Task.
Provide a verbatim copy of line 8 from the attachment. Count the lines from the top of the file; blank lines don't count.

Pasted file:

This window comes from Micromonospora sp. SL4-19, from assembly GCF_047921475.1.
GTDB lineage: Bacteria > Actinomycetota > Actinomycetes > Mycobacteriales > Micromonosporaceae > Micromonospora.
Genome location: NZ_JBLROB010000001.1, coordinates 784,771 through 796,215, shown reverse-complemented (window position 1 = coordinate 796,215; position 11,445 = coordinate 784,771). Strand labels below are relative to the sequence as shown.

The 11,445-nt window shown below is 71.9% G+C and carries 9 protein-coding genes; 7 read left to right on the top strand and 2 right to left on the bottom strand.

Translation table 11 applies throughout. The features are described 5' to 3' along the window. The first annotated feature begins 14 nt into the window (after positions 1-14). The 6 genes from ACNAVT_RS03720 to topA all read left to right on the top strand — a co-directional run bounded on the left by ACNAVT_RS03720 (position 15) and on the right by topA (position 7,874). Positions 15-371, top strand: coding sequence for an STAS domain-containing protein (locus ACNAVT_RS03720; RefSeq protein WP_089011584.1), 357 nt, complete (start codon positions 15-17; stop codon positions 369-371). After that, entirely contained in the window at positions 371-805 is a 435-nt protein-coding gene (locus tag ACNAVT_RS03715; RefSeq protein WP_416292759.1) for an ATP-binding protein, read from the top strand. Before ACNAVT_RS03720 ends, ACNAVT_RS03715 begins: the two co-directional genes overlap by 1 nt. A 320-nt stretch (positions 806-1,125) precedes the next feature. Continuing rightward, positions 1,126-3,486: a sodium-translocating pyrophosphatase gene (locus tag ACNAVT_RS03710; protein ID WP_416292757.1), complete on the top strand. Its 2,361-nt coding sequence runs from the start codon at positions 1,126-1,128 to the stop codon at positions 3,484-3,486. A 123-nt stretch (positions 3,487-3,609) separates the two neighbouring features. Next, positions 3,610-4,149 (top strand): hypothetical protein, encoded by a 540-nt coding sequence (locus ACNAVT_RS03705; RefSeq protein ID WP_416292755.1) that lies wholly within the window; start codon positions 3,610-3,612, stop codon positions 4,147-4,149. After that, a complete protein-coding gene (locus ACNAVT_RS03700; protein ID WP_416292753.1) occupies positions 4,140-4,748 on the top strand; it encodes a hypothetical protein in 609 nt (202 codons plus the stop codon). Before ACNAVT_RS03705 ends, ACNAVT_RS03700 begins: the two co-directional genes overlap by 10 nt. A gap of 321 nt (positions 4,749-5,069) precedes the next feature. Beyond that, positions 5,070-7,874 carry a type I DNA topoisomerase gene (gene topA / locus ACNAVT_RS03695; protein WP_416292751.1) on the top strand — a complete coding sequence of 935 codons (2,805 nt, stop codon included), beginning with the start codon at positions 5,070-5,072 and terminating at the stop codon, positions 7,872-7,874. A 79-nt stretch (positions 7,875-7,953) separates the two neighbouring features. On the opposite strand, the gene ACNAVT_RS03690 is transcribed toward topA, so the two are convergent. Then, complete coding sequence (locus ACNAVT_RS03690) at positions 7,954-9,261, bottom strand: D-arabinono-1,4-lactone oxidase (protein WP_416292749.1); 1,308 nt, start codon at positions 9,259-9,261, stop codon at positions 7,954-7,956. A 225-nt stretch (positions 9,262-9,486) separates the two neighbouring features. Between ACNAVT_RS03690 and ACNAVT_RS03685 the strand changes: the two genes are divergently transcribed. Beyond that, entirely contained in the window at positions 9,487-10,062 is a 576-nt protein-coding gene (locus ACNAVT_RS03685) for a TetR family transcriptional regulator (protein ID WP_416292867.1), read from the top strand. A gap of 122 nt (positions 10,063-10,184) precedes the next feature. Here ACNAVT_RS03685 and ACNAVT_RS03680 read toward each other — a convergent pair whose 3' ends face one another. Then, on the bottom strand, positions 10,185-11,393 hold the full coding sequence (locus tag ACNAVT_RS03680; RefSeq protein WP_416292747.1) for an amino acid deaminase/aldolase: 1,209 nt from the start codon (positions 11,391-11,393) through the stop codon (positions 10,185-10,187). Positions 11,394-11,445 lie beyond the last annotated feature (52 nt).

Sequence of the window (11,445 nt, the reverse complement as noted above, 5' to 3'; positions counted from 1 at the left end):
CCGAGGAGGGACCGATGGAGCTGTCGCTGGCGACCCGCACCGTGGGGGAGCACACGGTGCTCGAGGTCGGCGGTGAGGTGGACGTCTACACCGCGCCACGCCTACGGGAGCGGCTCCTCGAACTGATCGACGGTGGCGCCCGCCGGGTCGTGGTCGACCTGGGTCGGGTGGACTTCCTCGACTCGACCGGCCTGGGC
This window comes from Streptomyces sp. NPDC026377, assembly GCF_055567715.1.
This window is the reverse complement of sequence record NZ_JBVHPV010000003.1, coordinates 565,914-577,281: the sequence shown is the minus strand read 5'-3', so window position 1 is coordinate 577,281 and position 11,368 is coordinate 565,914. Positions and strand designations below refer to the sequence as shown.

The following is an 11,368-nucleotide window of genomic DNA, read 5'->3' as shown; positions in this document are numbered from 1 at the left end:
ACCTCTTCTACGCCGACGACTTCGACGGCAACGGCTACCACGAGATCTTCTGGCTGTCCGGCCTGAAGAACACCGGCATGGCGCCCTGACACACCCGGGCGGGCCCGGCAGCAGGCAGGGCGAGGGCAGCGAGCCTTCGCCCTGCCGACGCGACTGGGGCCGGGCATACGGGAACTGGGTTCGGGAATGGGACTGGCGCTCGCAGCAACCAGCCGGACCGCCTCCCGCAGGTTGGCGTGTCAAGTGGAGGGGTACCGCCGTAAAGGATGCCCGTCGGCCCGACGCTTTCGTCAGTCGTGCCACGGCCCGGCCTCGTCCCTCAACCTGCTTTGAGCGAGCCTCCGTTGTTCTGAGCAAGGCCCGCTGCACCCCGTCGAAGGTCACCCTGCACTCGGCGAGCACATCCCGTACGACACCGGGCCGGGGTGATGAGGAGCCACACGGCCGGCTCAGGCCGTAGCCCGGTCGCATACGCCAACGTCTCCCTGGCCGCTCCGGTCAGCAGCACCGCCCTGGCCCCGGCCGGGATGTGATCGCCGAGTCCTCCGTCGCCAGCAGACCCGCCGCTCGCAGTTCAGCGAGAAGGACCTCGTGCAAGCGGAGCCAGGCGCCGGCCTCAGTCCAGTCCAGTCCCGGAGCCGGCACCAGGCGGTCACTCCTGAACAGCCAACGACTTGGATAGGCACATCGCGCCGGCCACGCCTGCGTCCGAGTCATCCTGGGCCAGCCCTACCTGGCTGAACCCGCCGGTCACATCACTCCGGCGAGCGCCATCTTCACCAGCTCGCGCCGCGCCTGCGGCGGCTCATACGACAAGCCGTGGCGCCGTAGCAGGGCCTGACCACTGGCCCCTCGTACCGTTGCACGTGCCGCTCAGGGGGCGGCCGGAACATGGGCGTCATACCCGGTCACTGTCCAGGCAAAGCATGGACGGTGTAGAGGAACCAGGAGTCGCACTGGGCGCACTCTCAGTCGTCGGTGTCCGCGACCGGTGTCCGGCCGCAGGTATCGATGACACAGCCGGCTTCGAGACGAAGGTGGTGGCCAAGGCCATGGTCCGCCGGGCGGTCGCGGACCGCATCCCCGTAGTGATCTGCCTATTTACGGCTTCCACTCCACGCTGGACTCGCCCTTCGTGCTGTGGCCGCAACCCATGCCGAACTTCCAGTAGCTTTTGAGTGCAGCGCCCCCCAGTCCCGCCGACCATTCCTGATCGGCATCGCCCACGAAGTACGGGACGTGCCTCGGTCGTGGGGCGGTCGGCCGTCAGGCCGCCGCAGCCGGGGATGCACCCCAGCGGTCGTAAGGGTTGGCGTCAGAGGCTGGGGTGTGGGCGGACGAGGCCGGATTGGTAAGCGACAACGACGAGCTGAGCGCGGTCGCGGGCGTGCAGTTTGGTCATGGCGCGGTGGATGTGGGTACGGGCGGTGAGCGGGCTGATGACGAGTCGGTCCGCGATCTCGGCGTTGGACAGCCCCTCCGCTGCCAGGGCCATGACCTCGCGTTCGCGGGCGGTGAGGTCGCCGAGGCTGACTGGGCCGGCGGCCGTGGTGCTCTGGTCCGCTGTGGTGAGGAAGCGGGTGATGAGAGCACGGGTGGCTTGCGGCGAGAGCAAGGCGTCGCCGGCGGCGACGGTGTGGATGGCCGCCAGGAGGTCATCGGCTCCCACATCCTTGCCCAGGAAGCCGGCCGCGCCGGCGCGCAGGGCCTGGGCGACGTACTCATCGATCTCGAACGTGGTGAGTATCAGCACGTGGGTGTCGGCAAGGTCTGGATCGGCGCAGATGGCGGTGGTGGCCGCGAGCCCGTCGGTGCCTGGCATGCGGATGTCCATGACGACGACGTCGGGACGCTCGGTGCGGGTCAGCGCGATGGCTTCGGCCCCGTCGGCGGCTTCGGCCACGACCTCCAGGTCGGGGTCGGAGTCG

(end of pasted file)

This window comes from Streptomyces sp. NPDC026377, assembly GCF_055567715.1.